When you look in the mirror, it's pretty easy to tell if your belly is out of shape. You see a few extra inches, a little too much softness. Your first impulse is to start doing those all-too-famous abdominal crunches you keep hearing about.
But what about your back muscles? Because you don't see them as much as other parts of your body, you probably don't give a thought to an underdeveloped back. But then pain strikes. Your back goes out or you begin to feel a nagging ache at the end of every day.
What you are feeling may be the cumulative effect of back abuse. Back pain often results from years of sloppy posture or poor lifting and bending habits. Also, an improper strength-training regimen can hurt your back by neglecting certain muscles, such as focusing on your abs but not your lower back.
Many people assume that if their back is hurting, exercise might do more harm than good. But that's not always the case. It's a good idea before starting an exercise program to talk with your doctor to get her opinion about the cause of your back pain and what types of activities are appropriate for you.
The good news is that it is never too late to remedy this problem with the right exercise. And it won't require a gym or a personal trainer.
Often you can strengthen your back muscles with extension exercises that will protect your spine and effectively relieve pain.
An example of an extension is when you stand up and arch your back to counter the effects of prolonged sitting in a hunched position. There are many variations of back extensions, but this basic move is safe and not too strenuous. It uses the floor for balance and support, and it evenly targets the upper and lower back. You get a good stretch for the front of your torso as well.
Before starting, warm up with a brisk walk or gentle calisthenics. It is important to move smoothly and in a controlled manner with this exercise. Jerking, tugging or forcing can irritate your back and may not work the desired muscles.
Position 1: Lie on the floor facing down, with your hands clasped behind your back, palms toward the ceiling. Let your elbows bend to the side and rest as close to the floor as possible. Bring both legs together and bend your knees with your feet directly above them. Turn your head to the side so that one cheek is facing the floor. (You should switch cheeks with each repetition.) Inhale to begin.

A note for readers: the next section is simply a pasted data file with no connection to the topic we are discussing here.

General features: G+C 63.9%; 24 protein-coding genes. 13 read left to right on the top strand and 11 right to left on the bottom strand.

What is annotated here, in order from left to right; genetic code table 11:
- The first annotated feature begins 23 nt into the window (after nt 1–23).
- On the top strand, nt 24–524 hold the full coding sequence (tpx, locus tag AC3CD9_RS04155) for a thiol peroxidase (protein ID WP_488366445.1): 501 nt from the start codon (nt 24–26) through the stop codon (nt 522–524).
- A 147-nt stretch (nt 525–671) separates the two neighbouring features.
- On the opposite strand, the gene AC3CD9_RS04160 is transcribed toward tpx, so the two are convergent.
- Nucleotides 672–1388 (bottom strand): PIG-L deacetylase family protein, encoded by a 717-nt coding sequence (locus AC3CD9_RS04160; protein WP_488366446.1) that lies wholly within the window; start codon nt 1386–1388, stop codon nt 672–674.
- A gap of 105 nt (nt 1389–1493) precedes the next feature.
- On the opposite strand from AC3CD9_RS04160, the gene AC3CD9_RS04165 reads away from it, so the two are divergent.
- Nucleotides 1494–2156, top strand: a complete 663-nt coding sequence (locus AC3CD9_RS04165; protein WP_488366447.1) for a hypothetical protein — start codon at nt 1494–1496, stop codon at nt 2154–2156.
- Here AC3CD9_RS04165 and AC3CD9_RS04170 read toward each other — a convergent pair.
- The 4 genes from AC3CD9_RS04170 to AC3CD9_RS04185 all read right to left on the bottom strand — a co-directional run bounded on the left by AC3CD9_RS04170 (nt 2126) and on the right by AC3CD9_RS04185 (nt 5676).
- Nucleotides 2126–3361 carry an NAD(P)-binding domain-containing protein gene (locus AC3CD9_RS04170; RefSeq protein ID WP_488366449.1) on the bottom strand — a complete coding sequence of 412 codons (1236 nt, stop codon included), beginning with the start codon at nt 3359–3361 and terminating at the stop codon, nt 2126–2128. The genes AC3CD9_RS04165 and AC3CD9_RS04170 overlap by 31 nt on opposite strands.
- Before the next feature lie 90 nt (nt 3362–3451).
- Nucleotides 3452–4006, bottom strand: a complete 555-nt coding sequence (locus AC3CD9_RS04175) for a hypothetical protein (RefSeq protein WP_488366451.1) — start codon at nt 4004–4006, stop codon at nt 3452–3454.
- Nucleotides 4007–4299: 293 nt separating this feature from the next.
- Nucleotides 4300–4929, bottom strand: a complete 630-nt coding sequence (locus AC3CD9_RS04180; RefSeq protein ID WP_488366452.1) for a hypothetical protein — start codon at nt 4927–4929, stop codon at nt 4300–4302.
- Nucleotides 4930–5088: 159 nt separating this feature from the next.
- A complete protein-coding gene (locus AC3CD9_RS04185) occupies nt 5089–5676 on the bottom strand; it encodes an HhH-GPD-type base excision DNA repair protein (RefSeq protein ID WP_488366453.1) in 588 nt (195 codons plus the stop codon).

Position 2: As you exhale, draw in your abdominal muscles and drop your tailbone toward the floor. (You should feel a small space between your belly and the floor.) Straighten and raise your arms behind you. Use your back muscles to lift your chest, shoulders and head off the floor. Now slowly straighten and raise your legs. Keep your hands clasped and your legs together in a parallel position at all times.
At the top of the lift, roll your shoulders open by squeezing your shoulder blades together and sliding them down your back. Keep your gaze forward or look down to avoid straining your neck. Concentrate on feeling a lengthening, not a lifting, sensation through your legs. Hold the peak of the extension three to four seconds.
Return to the starting position and repeat. Beginners can do three repetitions, every other day. As you get stronger, you can increase the number of repetitions.
After doing this exercise, it may feel good to do an opposite stretch, such as resting on your hands and knees and rounding your back, or just sitting back on your heels from a kneeling position. We all know people who have been knocked out of commission by a bad back. Don't be one of them. Take action and extend yourself now to make your back strong and prevent pain later.
Joan Voight, a San Francisco-based journalist, contributed to this column.
* Karen Voight is a Los Angeles-based fitness expert whose column runs the first and third Mondays of each month. Her latest videos are "Ease Into Fitness" and "YogaSculpt." She can be reached at firstname.lastname@example.org.